Stab Magazine | Layne Beachley On Surfing's Pay-Gap

Layne Beachley On Surfing’s Pay-Gap

Plus her thoughts on J-Bay, sharks and Steph Gilmore’s competitive mindset. 

news // Jul 1, 2018
Words by stab
Reading Time: 2 minutes

The “prize-money discrepancy” in surfing is a hot-topic at the moment; every surf media site, and just about every single non-endemic media platform, has voiced their opinion on the gap for the top prize between the men’s and women’s divisions in surfing. 

The outrage first re-ignited when a photo showing both winners of the Ballito Pro Junior made the rounds on social media. The male winner, Rio Waida, holding a cheque for R8,000, and the women’s winner, Zoe Steyn, holding a cheque for half the amount, R4,000 – $582 and $291 USD respectively. 

I bet the WSL regrets ever posting this photo. Photo. WSL

Comments have ranged from, “did they surf a different ocean?”, to media condemning the WSL’s Australian/Oceania manager, Will Hayden-Smith’s, explanation of the different number of competitors between the two divisions and its impact on prize money. It’s been difficult to find a voice of lucid reason amongst the barrage of reactionary, and mostly uninformed, social media commentary.

Thankfully, Layne Beachley, the world’s most winning female surfer and a long-time advocate for equality in surfing, has addressed the issue on Macquarie Sport’s Radio. For your convenience, here’s some of what Layne had to say about the gap:

“Welcome to the world of surfing…[prize money for the girls] has always been a half hearted affair as far as I’m concerned. We used to battle it out – the top 12 in the world – for $30,000 prize purse while the men were battling it out for $250,000, so there’s always been a huge discrepancy in the pay-gap between men and women.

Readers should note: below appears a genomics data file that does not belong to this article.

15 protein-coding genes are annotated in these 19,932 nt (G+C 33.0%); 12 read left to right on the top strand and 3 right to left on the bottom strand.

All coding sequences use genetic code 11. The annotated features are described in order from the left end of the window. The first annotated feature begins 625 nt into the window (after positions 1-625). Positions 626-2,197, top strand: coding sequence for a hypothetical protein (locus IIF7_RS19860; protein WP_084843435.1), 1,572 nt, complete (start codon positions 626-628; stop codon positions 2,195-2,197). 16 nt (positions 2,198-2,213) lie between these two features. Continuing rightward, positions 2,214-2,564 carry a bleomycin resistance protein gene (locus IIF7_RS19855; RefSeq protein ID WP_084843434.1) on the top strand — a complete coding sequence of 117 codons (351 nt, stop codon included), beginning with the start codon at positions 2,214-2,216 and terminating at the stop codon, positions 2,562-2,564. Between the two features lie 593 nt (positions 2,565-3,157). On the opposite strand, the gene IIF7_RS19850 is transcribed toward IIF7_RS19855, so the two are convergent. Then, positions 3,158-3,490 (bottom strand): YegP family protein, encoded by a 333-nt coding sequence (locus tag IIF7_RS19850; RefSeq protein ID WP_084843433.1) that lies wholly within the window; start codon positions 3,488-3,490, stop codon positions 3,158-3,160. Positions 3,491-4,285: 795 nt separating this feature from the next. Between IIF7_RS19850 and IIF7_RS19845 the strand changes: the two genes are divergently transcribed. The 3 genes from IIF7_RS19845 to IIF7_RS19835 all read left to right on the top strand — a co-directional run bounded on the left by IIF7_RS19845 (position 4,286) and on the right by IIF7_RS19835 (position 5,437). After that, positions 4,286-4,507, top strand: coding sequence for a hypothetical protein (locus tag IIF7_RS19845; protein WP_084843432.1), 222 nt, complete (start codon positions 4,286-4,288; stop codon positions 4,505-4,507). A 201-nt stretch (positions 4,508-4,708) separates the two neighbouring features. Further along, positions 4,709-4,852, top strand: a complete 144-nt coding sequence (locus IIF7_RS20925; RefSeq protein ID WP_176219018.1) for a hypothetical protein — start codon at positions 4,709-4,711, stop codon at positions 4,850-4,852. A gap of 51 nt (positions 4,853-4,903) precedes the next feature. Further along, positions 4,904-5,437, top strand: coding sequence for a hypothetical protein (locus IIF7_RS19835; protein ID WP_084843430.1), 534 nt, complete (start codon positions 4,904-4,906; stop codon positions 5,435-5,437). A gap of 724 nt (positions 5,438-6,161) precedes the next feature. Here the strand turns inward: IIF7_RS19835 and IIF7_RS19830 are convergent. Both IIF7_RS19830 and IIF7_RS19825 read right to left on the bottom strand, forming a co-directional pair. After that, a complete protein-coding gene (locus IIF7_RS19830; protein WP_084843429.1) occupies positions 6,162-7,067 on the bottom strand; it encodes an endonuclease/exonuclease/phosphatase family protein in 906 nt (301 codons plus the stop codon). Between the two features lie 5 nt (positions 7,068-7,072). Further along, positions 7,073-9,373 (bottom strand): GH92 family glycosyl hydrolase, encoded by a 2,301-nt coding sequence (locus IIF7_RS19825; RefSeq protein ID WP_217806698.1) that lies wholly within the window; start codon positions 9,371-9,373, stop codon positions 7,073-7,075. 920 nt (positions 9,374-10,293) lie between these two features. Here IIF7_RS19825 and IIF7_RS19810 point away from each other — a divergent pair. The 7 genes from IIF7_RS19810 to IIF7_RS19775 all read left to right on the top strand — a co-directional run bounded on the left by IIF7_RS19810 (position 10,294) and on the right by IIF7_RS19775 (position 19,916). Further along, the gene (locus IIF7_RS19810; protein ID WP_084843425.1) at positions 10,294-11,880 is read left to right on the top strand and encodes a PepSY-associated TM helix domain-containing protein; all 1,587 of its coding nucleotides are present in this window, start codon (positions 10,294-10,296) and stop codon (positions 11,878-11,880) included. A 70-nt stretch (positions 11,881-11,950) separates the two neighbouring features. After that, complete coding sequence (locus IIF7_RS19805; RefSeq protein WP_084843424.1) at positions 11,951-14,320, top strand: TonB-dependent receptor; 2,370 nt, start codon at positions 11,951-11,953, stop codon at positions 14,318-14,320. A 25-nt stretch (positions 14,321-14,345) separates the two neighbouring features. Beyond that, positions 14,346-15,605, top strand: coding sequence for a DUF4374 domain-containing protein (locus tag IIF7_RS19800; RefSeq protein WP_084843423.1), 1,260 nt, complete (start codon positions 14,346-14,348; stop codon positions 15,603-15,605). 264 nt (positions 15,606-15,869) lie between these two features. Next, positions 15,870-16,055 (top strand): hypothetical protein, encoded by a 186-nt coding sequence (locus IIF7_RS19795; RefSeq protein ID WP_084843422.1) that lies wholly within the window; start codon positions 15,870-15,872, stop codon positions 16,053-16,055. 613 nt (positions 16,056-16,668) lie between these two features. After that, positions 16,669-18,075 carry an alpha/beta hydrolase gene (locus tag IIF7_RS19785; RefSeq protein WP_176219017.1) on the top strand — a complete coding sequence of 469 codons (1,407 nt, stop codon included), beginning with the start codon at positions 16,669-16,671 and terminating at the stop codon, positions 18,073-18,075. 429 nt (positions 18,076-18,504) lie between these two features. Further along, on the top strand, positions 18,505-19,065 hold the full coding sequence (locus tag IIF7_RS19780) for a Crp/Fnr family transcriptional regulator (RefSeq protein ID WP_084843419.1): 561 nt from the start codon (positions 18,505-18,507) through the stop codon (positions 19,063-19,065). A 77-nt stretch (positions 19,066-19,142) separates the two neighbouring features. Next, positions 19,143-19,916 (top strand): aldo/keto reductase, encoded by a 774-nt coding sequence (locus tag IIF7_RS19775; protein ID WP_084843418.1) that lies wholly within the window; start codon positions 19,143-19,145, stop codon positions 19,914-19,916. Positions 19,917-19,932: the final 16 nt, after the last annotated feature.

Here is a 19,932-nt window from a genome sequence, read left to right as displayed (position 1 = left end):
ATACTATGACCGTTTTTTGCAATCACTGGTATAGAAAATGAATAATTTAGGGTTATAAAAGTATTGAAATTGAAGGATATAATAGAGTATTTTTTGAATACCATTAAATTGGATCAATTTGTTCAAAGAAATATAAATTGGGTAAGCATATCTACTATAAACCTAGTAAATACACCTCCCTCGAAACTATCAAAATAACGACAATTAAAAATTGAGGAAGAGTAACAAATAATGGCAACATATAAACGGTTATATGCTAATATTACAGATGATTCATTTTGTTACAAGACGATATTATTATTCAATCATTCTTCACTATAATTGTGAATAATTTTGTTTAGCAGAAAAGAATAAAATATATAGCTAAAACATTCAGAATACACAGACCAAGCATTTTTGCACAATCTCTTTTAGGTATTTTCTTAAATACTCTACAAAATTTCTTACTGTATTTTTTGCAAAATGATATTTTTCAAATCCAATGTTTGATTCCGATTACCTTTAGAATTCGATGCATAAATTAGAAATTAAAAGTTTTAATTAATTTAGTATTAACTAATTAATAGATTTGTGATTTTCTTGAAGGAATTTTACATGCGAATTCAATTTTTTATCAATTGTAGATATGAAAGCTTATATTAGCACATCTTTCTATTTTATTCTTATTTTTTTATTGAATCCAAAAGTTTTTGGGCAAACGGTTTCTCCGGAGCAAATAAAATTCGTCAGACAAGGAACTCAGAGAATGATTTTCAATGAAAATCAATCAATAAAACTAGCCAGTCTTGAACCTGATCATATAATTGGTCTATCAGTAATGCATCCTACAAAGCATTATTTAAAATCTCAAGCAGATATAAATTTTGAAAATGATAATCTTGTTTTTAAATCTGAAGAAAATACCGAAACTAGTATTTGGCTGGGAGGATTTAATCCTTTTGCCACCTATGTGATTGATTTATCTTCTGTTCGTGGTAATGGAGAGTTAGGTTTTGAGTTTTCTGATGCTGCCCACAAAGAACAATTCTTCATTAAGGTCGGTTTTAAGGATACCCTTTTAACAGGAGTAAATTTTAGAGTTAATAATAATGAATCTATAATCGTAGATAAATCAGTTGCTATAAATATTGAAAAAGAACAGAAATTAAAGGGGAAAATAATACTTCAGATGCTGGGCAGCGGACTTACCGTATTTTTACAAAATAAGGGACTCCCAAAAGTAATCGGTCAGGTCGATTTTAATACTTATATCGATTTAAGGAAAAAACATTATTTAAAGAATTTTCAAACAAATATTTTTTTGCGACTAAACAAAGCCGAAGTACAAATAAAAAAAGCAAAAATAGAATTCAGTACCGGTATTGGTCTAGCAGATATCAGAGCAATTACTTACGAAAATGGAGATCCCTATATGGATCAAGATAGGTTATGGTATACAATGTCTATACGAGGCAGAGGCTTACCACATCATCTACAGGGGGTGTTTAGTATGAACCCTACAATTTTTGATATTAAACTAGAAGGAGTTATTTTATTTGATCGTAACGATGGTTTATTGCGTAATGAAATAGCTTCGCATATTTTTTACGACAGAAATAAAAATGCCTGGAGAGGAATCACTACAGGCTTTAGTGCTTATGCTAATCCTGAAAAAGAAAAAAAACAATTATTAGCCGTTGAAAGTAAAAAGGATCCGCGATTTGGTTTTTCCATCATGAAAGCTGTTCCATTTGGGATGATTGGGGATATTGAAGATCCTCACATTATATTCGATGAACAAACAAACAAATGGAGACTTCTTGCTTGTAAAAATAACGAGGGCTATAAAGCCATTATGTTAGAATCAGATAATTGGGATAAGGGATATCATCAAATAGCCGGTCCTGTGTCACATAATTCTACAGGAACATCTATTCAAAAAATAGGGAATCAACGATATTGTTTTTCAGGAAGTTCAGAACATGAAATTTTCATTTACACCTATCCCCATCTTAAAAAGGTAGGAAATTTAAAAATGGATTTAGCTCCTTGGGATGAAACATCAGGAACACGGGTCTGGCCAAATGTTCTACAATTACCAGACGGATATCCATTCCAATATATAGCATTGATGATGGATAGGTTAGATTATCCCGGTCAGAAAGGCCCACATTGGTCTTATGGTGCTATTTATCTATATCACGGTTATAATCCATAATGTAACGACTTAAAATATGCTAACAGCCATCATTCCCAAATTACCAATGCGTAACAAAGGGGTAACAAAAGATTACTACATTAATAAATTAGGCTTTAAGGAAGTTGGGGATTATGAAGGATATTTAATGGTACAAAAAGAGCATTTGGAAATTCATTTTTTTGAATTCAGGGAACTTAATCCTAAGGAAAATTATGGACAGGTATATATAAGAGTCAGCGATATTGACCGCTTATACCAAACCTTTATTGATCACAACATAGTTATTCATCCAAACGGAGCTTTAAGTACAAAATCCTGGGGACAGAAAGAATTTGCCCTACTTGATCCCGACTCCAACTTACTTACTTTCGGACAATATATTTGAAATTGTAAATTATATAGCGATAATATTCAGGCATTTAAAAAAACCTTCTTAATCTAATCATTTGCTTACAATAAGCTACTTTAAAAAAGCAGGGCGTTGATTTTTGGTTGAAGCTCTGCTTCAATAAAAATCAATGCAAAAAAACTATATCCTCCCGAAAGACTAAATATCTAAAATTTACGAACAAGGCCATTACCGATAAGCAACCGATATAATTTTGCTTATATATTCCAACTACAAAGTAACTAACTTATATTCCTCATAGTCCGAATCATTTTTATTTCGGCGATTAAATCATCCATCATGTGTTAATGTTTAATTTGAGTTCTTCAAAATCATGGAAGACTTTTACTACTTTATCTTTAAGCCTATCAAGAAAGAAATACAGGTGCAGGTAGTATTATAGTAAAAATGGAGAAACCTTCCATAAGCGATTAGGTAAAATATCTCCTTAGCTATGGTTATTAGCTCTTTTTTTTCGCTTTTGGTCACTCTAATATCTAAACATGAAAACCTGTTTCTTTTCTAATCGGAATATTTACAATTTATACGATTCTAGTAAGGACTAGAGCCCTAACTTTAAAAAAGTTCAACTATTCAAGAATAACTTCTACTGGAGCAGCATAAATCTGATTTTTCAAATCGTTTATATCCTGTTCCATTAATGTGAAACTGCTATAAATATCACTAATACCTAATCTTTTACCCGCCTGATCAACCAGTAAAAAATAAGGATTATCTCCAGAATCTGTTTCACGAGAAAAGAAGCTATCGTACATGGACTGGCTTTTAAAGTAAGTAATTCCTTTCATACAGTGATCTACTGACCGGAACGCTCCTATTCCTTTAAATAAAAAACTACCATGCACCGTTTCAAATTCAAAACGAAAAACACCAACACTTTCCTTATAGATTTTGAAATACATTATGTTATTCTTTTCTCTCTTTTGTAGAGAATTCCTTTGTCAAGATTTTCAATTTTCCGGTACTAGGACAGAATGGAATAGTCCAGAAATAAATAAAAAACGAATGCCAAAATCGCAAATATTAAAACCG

“When the WSL came and took over the ASP they invested millions of dollars into the women’s tour, that was actually their primary focus and they’ve done a brilliant job of it. They’ve lifted the prize money for the women, lifted for equal time in the water and improved every aspect of the women’s tour and I’m extremely grateful for that.”

“This prize money discrepancy has been a real subject of contention for years and now it’s come to a position where the industry are going to have to do something about it. It’s not the governing body that has to drive this, well to a degree they do, but the industry is going to have to respond.

“When I asked for prize money increases to the ASP, their response to me was, ‘Layne, if we pay you more, the guys will figure out, that percentage wise, you’re earning more than them, we don’t want to pay them more, so therefore we’re not going to pay you more…it’s good to see we’re making a stand [now] and I have no doubt the industry will respond.”

Truthfully, it’s nice to hear a clear and concise description of the issue at hand, particularly by someone as well informed on the issue as Layne Beachley; rather than an incessant supply of reactionary social media jabs.   

Listen to the full 6-minute interview below. Be sure to take note of the male host’s excellent segue from the pay-gap issue into Julian Wilson’s surfing performance, what we can expect from “The J-Bay” and what Layne thinks is holding Steph back from matching her seven world championships.


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